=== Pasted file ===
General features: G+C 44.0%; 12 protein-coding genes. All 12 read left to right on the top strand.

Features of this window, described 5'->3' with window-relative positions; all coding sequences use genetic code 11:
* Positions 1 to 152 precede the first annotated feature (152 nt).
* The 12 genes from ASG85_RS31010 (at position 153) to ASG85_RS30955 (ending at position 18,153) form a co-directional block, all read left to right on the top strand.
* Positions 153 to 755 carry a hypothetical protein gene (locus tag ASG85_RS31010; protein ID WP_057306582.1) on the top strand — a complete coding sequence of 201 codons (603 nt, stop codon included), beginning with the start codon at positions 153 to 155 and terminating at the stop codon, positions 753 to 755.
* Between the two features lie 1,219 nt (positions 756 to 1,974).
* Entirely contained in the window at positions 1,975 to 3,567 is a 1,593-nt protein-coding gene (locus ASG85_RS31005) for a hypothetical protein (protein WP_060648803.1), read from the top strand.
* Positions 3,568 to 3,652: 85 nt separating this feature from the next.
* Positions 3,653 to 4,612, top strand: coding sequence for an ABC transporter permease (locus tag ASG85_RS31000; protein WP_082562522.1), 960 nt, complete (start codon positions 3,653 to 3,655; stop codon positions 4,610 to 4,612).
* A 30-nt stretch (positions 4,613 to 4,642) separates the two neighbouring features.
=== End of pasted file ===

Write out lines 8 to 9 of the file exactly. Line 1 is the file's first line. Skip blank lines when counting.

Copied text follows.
* Positions 3,568 to 3,652: 85 nt separating this feature from the next.
* Positions 3,653 to 4,612, top strand: coding sequence for an ABC transporter permease (locus tag ASG85_RS31000; protein WP_082562522.1), 960 nt, complete (start codon positions 3,653 to 3,655; stop codon positions 4,610 to 4,612).